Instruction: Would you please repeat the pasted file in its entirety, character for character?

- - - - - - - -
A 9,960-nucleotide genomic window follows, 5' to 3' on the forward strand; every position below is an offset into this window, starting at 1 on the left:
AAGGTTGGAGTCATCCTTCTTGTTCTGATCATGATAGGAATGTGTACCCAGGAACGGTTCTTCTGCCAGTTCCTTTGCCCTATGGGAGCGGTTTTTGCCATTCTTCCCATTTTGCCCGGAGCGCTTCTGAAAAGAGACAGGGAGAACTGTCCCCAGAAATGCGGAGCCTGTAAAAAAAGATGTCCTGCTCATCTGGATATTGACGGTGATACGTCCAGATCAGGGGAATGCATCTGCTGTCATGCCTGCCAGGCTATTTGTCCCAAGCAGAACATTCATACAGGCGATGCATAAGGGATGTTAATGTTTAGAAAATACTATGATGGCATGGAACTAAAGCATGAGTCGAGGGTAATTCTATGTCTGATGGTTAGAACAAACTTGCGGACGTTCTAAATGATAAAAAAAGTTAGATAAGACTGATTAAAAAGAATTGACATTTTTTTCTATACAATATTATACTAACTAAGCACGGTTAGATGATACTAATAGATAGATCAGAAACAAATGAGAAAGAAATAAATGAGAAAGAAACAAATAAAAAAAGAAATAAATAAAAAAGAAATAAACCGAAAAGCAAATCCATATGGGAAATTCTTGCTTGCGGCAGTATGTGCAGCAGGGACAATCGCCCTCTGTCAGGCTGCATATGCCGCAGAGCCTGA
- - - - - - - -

A 9,960-nucleotide genomic window follows, 5' to 3' on the forward strand; every position below is an offset into this window, starting at 1 on the left:
AAGGTTGGAGTCATCCTTCTTGTTCTGATCATGATAGGAATGTGTACCCAGGAACGGTTCTTCTGCCAGTTCCTTTGCCCTATGGGAGCGGTTTTTGCCATTCTTCCCATTTTGCCCGGAGCGCTTCTGAAAAGAGACAGGGAGAACTGTCCCCAGAAATGCGGAGCCTGTAAAAAAAGATGTCCTGCTCATCTGGATATTGACGGTGATACGTCCAGATCAGGGGAATGCATCTGCTGTCATGCCTGCCAGGCTATTTGTCCCAAGCAGAACATTCATACAGGCGATGCATAAGGGATGTTAATGTTTAGAAAATACTATGATGGCATGGAACTAAAGCATGAGTCGAGGGTAATTCTATGTCTGATGGTTAGAACAAACTTGCGGACGTTCTAAATGATAAAAAAAGTTAGATAAGACTGATTAAAAAGAATTGACATTTTTTTCTATACAATATTATACTAACTAAGCACGGTTAGATGATACTAATAGATAGATCAGAAACAAATGAGAAAGAAATAAATGAGAAAGAAACAAATAAAAAAAGAAATAAATAAAAAAGAAATAAACCGAAAAGCAAATCCATATGGGAAATTCTTGCTTGCGGCAGTATGTGCAGCAGGGACAATCGCCCTCTGTCAGGCTGCATATGCCGCAGAGCCTGA